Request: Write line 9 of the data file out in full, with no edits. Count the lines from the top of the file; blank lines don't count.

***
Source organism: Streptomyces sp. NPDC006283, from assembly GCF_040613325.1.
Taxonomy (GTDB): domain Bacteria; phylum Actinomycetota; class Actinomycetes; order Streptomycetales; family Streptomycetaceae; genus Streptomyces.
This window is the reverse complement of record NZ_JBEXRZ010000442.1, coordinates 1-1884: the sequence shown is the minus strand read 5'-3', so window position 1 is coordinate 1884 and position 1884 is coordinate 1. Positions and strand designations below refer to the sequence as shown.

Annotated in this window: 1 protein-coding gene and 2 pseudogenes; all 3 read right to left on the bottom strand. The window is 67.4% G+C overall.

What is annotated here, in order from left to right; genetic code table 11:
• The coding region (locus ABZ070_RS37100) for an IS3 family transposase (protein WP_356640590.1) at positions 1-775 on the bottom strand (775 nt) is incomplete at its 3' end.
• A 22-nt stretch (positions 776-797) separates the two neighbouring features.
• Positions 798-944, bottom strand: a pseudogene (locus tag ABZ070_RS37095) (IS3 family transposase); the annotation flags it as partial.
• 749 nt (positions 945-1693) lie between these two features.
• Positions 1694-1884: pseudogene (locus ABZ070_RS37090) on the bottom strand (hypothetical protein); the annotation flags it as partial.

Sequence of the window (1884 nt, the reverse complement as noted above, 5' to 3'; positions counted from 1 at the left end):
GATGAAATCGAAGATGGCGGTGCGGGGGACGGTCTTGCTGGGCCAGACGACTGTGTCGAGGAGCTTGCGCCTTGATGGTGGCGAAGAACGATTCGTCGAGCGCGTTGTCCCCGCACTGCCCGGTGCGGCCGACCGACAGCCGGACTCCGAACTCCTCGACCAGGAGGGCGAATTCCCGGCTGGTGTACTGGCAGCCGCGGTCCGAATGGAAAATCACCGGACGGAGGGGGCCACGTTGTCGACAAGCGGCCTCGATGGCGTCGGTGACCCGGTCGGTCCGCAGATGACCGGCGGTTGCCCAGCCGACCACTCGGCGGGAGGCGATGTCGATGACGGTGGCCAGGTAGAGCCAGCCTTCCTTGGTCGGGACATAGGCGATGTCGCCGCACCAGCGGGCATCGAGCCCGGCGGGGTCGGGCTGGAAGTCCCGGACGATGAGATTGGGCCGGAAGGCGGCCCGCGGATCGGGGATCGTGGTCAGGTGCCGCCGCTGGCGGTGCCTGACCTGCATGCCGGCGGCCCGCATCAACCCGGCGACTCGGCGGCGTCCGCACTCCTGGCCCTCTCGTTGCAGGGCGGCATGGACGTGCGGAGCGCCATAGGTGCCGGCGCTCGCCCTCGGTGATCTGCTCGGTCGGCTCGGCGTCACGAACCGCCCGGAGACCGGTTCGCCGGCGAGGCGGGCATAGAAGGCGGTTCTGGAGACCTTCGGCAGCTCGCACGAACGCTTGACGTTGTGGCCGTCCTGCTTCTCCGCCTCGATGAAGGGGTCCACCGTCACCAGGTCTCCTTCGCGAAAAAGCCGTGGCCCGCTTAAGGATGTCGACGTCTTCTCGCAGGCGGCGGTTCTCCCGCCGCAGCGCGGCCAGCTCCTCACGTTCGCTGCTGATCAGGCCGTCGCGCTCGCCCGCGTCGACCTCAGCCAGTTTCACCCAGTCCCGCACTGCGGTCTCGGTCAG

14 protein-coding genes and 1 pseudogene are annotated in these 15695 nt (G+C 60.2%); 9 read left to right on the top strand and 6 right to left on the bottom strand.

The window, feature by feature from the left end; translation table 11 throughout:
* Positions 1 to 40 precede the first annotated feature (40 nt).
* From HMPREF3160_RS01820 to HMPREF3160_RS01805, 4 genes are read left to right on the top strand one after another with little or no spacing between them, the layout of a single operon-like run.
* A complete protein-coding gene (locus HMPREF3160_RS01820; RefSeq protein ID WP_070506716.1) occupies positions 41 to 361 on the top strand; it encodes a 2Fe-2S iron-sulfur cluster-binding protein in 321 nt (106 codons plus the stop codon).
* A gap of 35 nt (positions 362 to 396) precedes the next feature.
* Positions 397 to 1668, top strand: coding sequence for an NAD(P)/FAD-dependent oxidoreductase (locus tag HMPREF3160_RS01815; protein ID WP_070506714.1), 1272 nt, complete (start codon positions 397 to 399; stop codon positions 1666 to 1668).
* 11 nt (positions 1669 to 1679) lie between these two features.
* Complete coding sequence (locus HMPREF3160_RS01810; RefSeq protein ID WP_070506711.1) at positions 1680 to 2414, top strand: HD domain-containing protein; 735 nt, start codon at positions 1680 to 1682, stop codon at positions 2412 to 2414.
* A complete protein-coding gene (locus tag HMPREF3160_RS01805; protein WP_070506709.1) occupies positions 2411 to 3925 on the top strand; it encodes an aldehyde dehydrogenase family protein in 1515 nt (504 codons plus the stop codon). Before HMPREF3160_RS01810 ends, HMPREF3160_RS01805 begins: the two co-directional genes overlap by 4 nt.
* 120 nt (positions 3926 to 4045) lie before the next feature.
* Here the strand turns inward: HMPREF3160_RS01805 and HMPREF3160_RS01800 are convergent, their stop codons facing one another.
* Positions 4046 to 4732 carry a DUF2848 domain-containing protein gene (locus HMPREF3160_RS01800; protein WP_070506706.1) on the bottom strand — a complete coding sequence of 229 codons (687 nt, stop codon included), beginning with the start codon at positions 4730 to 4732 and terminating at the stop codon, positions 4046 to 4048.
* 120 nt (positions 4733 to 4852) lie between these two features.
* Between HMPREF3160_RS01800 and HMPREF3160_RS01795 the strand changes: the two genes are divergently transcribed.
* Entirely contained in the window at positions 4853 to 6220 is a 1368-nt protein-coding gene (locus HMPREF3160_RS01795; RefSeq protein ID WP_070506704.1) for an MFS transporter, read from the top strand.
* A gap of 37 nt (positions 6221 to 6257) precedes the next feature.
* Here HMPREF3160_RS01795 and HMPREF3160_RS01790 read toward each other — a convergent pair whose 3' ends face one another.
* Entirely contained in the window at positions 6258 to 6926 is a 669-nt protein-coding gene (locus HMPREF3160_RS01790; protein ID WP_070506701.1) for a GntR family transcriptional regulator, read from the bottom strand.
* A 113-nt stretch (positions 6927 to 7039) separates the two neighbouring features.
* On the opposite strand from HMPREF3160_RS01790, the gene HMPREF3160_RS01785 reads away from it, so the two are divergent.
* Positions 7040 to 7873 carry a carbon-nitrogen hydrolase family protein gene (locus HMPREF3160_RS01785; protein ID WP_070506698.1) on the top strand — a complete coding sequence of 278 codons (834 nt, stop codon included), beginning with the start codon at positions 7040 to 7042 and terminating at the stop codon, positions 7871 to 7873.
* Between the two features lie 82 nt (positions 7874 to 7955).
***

• 749 nt (positions 945-1693) lie between these two features.